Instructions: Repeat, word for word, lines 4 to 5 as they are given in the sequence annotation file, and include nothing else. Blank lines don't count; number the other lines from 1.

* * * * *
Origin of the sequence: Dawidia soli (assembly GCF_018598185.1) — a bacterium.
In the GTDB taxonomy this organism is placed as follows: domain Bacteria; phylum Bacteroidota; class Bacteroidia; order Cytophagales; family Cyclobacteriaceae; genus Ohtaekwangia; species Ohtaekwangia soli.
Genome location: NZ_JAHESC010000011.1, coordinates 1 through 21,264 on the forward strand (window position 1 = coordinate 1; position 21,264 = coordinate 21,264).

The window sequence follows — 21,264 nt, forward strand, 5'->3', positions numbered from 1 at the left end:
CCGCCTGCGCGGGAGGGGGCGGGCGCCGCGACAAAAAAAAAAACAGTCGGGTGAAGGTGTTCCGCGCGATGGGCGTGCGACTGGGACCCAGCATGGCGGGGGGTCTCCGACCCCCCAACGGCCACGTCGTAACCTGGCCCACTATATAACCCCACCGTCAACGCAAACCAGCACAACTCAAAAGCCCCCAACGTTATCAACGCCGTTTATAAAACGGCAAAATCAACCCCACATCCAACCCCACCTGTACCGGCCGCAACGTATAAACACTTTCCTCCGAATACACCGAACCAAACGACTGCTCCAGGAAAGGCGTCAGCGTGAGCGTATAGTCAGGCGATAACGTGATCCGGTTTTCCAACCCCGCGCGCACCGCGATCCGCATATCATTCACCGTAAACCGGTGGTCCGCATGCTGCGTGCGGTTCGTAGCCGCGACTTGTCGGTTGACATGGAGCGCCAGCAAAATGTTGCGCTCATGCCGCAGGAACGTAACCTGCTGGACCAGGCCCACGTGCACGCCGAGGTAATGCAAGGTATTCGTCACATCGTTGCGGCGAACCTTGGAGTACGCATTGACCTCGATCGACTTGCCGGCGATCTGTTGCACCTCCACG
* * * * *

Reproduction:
The window sequence follows — 21,264 nt, forward strand, 5'->3', positions numbered from 1 at the left end:
CCGCCTGCGCGGGAGGGGGCGGGCGCCGCGACAAAAAAAAAAACAGTCGGGTGAAGGTGTTCCGCGCGATGGGCGTGCGACTGGGACCCAGCATGGCGGGGGGTCTCCGACCCCCCAACGGCCACGTCGTAACCTGGCCCACTATATAACCCCACCGTCAACGCAAACCAGCACAACTCAAAAGCCCCCAACGTTATCAACGCCGTTTATAAAACGGCAAAATCAACCCCACATCCAACCCCACCTGTACCGGCCGCAACGTATAAACACTTTCCTCCGAATACACCGAACCAAACGACTGCTCCAGGAAAGGCGTCAGCGTGAGCGTATAGTCAGGCGATAACGTGATCCGGTTTTCCAACCCCGCGCGCACCGCGATCCGCATATCATTCACCGTAAACCGGTGGTCCGCATGCTGCGTGCGGTTCGTAGCCGCGACTTGTCGGTTGACATGGAGCGCCAGCAAAATGTTGCGCTCATGCCGCAGGAACGTAACCTGCTGGACCAGGCCCACGTGCACGCCGAGGTAATGCAAGGTATTCGTCACATCGTTGCGGCGAACCTTGGAGTACGCATTGACCTCGATCGACTTGCCGGCGATCTGTTGCACCTCCACG